On Sunday, October 4, my husband Matt and I went to see Neil Gaiman reading at the Cleveland Public Library. Amazingly, this event was free. I mean, I would have paid to see Neil read, but free is fantastic. Our libraries rock. Matt is wonderfully supportive of my fan-girl-ness. It probably helps that he is also a big fan of Neil Gaiman’s writing and comic books.
I wasn’t sure what to expect in terms of crowd. I figured either, yeah, it’s Neil Gaiman, so they’ll be lining up around the block (this is what actually happened) or this is Cleveland, so no one will find out about it, and there will be 14 people in a huge auditorium yelling, “We love you Neil!”
There ended up being over a thousand people, all radiating happiness and hero worship. Not everyone fit in the main room, which I think holds about 700 people. Another few hundred people were shuffled into an overflow room across the hall, where I suppose they watched on TV screens. Still more were turned away entirely. Matt and I got there at noon, two hours early, and managed to get great seats in the middle. The first fan started the line absurdly early in the morning.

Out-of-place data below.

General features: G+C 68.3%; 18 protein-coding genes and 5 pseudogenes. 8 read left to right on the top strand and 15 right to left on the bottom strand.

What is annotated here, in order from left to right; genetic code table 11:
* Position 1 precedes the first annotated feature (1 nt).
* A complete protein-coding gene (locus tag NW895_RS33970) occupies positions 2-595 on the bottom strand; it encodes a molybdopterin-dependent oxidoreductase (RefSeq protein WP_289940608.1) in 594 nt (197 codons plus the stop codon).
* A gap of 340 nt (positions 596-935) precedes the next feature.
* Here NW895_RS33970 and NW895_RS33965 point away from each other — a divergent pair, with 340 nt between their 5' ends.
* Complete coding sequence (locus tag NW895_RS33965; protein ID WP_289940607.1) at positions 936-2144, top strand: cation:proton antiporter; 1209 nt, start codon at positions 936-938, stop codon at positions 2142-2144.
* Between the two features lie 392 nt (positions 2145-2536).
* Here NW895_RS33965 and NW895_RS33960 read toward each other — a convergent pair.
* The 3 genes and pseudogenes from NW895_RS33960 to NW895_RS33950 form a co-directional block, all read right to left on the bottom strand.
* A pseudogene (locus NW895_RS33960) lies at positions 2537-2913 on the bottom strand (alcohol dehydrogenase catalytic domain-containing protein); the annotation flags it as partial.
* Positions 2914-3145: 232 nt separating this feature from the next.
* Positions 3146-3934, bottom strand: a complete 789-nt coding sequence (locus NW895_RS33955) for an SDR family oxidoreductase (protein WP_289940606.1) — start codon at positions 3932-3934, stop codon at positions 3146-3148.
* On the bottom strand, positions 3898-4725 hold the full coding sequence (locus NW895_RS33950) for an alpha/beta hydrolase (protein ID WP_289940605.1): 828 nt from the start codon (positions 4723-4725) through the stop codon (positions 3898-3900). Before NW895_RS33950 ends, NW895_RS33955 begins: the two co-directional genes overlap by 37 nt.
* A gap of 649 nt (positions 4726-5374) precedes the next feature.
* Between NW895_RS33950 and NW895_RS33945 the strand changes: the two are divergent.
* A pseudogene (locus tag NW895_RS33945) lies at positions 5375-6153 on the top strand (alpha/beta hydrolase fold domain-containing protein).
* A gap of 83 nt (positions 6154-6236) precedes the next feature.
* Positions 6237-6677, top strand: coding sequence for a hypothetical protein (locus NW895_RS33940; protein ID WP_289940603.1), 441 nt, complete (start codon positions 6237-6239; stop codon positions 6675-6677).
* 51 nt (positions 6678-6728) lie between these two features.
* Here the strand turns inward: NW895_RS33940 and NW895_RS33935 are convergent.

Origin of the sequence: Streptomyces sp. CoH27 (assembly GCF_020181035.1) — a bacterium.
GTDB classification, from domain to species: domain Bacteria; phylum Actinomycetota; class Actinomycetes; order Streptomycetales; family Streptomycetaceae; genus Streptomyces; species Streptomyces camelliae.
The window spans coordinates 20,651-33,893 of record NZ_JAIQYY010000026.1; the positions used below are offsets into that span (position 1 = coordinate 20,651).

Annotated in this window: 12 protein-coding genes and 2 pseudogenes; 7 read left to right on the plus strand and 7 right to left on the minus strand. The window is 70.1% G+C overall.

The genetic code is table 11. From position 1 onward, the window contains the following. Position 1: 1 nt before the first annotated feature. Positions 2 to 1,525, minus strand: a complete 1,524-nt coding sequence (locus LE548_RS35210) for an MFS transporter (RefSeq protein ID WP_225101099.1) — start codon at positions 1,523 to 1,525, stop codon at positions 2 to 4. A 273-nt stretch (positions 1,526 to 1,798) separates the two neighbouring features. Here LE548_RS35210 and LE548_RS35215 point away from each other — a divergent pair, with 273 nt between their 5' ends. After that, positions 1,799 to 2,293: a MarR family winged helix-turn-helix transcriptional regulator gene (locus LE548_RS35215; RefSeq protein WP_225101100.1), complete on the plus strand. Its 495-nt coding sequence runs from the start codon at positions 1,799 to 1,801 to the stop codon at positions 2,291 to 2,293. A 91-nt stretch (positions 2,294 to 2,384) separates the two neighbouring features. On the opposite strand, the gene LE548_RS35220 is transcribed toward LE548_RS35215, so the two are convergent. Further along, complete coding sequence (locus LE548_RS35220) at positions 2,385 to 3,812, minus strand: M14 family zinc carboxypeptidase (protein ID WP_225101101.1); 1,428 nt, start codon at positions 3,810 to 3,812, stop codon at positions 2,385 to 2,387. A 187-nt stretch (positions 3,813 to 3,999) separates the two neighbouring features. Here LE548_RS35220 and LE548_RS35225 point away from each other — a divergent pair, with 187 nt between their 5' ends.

Neil’s fans are an odd assortment of hippie-crafters, goths, metal-biker types, and general misfits, most of whom are much friendlier than they look. The bookworm connection probably helps. Matt, who is usually by far the social one in our pairing, accused me of being a social butterfly for once. It’s just easier to talk to people who are a bit batty over fantasy and such. Cult audiences are so much fun. Also, yes, a real bat got into the building, flapping spookily among the rafters, which only seemed fitting. Neil himself is super friendly, which didn’t surprise me, but he is also rather adorable, which did. The grim visage he carries around doesn’t really translate in person.
We got to hear the first ever reading (I think) of Odd and the Frost Giants, a short novel he wrote for World Book Day, which I’d never even heard of until the reading (the day, not the book, but actually, I’d never heard of either). Apparently authors and publishers put out 100-page books for free, children are given book tokens and get to choose from (I think) nine books. I’d never heard of it because it’s the world outside of the US (just UK and other island-y parts of Europe actually). Shame, it sounds like a good idea.